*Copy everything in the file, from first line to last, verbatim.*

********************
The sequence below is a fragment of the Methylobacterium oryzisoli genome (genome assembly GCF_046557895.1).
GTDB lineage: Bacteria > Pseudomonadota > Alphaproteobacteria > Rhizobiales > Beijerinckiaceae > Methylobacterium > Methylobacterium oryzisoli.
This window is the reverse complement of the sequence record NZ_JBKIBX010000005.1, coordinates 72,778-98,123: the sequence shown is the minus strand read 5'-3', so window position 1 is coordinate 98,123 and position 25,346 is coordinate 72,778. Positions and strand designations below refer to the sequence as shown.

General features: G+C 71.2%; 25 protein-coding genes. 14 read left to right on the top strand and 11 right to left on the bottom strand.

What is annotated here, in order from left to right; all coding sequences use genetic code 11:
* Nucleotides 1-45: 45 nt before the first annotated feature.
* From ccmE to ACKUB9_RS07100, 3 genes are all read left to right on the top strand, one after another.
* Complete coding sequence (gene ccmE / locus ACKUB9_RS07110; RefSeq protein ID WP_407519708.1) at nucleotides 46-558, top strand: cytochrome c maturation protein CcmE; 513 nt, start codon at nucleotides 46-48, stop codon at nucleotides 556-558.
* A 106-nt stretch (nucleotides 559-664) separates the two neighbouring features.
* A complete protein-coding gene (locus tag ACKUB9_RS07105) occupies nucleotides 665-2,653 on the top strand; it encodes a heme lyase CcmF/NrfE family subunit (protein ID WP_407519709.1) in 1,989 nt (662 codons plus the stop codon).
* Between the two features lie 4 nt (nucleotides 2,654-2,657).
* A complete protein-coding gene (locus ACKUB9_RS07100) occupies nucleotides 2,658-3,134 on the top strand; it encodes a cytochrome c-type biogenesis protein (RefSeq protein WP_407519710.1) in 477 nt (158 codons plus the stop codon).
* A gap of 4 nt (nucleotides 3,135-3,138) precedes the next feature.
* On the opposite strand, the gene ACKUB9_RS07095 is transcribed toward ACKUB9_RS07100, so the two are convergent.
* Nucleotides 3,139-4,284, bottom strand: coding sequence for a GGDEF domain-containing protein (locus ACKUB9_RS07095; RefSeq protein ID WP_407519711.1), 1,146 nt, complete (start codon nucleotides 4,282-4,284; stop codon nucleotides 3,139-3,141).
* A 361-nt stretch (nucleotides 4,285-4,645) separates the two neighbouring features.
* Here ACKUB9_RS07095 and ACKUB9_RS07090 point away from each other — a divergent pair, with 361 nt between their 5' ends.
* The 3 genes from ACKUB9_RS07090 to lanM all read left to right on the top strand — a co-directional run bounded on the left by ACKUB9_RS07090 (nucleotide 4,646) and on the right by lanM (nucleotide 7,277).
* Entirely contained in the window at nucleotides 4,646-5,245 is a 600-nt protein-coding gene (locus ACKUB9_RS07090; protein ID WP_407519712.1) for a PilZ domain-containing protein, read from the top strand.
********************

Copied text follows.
The sequence below is a fragment of the Methylobacterium oryzisoli genome (genome assembly GCF_046557895.1).
GTDB lineage: Bacteria > Pseudomonadota > Alphaproteobacteria > Rhizobiales > Beijerinckiaceae > Methylobacterium > Methylobacterium oryzisoli.
This window is the reverse complement of the sequence record NZ_JBKIBX010000005.1, coordinates 72,778-98,123: the sequence shown is the minus strand read 5'-3', so window position 1 is coordinate 98,123 and position 25,346 is coordinate 72,778. Positions and strand designations below refer to the sequence as shown.

General features: G+C 71.2%; 25 protein-coding genes. 14 read left to right on the top strand and 11 right to left on the bottom strand.

What is annotated here, in order from left to right; all coding sequences use genetic code 11:
* Nucleotides 1-45: 45 nt before the first annotated feature.
* From ccmE to ACKUB9_RS07100, 3 genes are all read left to right on the top strand, one after another.
* Complete coding sequence (gene ccmE / locus ACKUB9_RS07110; RefSeq protein ID WP_407519708.1) at nucleotides 46-558, top strand: cytochrome c maturation protein CcmE; 513 nt, start codon at nucleotides 46-48, stop codon at nucleotides 556-558.
* A 106-nt stretch (nucleotides 559-664) separates the two neighbouring features.
* A complete protein-coding gene (locus tag ACKUB9_RS07105) occupies nucleotides 665-2,653 on the top strand; it encodes a heme lyase CcmF/NrfE family subunit (protein ID WP_407519709.1) in 1,989 nt (662 codons plus the stop codon).
* Between the two features lie 4 nt (nucleotides 2,654-2,657).
* A complete protein-coding gene (locus ACKUB9_RS07100) occupies nucleotides 2,658-3,134 on the top strand; it encodes a cytochrome c-type biogenesis protein (RefSeq protein WP_407519710.1) in 477 nt (158 codons plus the stop codon).
* A gap of 4 nt (nucleotides 3,135-3,138) precedes the next feature.
* On the opposite strand, the gene ACKUB9_RS07095 is transcribed toward ACKUB9_RS07100, so the two are convergent.
* Nucleotides 3,139-4,284, bottom strand: coding sequence for a GGDEF domain-containing protein (locus ACKUB9_RS07095; RefSeq protein ID WP_407519711.1), 1,146 nt, complete (start codon nucleotides 4,282-4,284; stop codon nucleotides 3,139-3,141).
* A 361-nt stretch (nucleotides 4,285-4,645) separates the two neighbouring features.
* Here ACKUB9_RS07095 and ACKUB9_RS07090 point away from each other — a divergent pair, with 361 nt between their 5' ends.
* The 3 genes from ACKUB9_RS07090 to lanM all read left to right on the top strand — a co-directional run bounded on the left by ACKUB9_RS07090 (nucleotide 4,646) and on the right by lanM (nucleotide 7,277).
* Entirely contained in the window at nucleotides 4,646-5,245 is a 600-nt protein-coding gene (locus ACKUB9_RS07090; protein ID WP_407519712.1) for a PilZ domain-containing protein, read from the top strand.